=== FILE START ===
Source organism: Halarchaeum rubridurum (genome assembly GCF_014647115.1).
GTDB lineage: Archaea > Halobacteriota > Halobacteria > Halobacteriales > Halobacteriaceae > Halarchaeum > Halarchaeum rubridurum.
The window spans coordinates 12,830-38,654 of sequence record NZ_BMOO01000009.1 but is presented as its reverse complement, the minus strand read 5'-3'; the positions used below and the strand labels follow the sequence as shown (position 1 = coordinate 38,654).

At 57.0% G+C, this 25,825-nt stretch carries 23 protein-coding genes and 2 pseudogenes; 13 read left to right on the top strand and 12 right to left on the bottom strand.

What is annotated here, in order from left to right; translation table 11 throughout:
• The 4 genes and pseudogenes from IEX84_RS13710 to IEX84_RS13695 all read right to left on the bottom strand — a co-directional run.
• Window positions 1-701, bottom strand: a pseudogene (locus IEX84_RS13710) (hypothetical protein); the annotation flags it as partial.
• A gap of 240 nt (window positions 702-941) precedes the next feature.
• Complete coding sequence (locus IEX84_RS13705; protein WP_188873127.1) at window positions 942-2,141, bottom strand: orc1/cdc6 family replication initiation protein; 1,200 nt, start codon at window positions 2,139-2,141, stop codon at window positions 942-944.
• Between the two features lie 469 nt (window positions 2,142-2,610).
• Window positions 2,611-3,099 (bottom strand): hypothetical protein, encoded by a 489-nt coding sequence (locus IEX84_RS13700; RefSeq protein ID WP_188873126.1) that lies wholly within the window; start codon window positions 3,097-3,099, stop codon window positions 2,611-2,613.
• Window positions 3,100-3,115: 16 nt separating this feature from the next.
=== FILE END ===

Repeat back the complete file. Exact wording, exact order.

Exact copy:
Source organism: Halarchaeum rubridurum (genome assembly GCF_014647115.1).
GTDB lineage: Archaea > Halobacteriota > Halobacteria > Halobacteriales > Halobacteriaceae > Halarchaeum > Halarchaeum rubridurum.
The window spans coordinates 12,830-38,654 of sequence record NZ_BMOO01000009.1 but is presented as its reverse complement, the minus strand read 5'-3'; the positions used below and the strand labels follow the sequence as shown (position 1 = coordinate 38,654).

At 57.0% G+C, this 25,825-nt stretch carries 23 protein-coding genes and 2 pseudogenes; 13 read left to right on the top strand and 12 right to left on the bottom strand.

What is annotated here, in order from left to right; translation table 11 throughout:
• The 4 genes and pseudogenes from IEX84_RS13710 to IEX84_RS13695 all read right to left on the bottom strand — a co-directional run.
• Window positions 1-701, bottom strand: a pseudogene (locus IEX84_RS13710) (hypothetical protein); the annotation flags it as partial.
• A gap of 240 nt (window positions 702-941) precedes the next feature.
• Complete coding sequence (locus IEX84_RS13705; protein WP_188873127.1) at window positions 942-2,141, bottom strand: orc1/cdc6 family replication initiation protein; 1,200 nt, start codon at window positions 2,139-2,141, stop codon at window positions 942-944.
• Between the two features lie 469 nt (window positions 2,142-2,610).
• Window positions 2,611-3,099 (bottom strand): hypothetical protein, encoded by a 489-nt coding sequence (locus IEX84_RS13700; RefSeq protein ID WP_188873126.1) that lies wholly within the window; start codon window positions 3,097-3,099, stop codon window positions 2,611-2,613.
• Window positions 3,100-3,115: 16 nt separating this feature from the next.